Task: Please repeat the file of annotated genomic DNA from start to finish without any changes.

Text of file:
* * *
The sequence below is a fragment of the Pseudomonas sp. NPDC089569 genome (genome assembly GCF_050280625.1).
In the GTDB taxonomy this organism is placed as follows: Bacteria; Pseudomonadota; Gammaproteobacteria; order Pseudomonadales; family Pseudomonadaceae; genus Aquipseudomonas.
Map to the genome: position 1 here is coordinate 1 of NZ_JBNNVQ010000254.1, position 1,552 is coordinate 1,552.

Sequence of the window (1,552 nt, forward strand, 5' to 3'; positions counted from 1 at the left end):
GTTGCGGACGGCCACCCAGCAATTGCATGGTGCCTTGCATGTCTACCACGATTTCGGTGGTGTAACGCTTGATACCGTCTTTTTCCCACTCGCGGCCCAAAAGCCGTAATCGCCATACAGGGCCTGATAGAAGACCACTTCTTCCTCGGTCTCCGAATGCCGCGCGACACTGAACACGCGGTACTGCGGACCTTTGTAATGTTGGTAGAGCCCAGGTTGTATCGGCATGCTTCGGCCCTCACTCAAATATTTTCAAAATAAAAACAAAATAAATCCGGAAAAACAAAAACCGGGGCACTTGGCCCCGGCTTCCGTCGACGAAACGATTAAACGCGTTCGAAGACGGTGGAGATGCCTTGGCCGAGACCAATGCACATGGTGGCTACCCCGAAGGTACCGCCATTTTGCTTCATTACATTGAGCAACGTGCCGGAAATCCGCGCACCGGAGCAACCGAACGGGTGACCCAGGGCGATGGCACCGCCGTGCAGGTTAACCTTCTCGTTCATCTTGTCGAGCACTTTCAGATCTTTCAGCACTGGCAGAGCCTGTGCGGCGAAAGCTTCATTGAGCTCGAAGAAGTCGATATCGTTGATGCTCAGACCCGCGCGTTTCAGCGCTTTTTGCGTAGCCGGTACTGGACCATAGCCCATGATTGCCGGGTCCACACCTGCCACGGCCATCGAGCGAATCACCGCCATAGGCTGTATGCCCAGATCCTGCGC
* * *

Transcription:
The sequence below is a fragment of the Pseudomonas sp. NPDC089569 genome (genome assembly GCF_050280625.1).
In the GTDB taxonomy this organism is placed as follows: Bacteria; Pseudomonadota; Gammaproteobacteria; order Pseudomonadales; family Pseudomonadaceae; genus Aquipseudomonas.
Map to the genome: position 1 here is coordinate 1 of NZ_JBNNVQ010000254.1, position 1,552 is coordinate 1,552.

Sequence of the window (1,552 nt, forward strand, 5' to 3'; positions counted from 1 at the left end):
GTTGCGGACGGCCACCCAGCAATTGCATGGTGCCTTGCATGTCTACCACGATTTCGGTGGTGTAACGCTTGATACCGTCTTTTTCCCACTCGCGGCCCAAAAGCCGTAATCGCCATACAGGGCCTGATAGAAGACCACTTCTTCCTCGGTCTCCGAATGCCGCGCGACACTGAACACGCGGTACTGCGGACCTTTGTAATGTTGGTAGAGCCCAGGTTGTATCGGCATGCTTCGGCCCTCACTCAAATATTTTCAAAATAAAAACAAAATAAATCCGGAAAAACAAAAACCGGGGCACTTGGCCCCGGCTTCCGTCGACGAAACGATTAAACGCGTTCGAAGACGGTGGAGATGCCTTGGCCGAGACCAATGCACATGGTGGCTACCCCGAAGGTACCGCCATTTTGCTTCATTACATTGAGCAACGTGCCGGAAATCCGCGCACCGGAGCAACCGAACGGGTGACCCAGGGCGATGGCACCGCCGTGCAGGTTAACCTTCTCGTTCATCTTGTCGAGCACTTTCAGATCTTTCAGCACTGGCAGAGCCTGTGCGGCGAAAGCTTCATTGAGCTCGAAGAAGTCGATATCGTTGATGCTCAGACCCGCGCGTTTCAGCGCTTTTTGCGTAGCCGGTACTGGACCATAGCCCATGATTGCCGGGTCCACACCTGCCACGGCCATCGAGCGAATCACCGCCATAGGCTGTATGCCCAGATCCTGCGC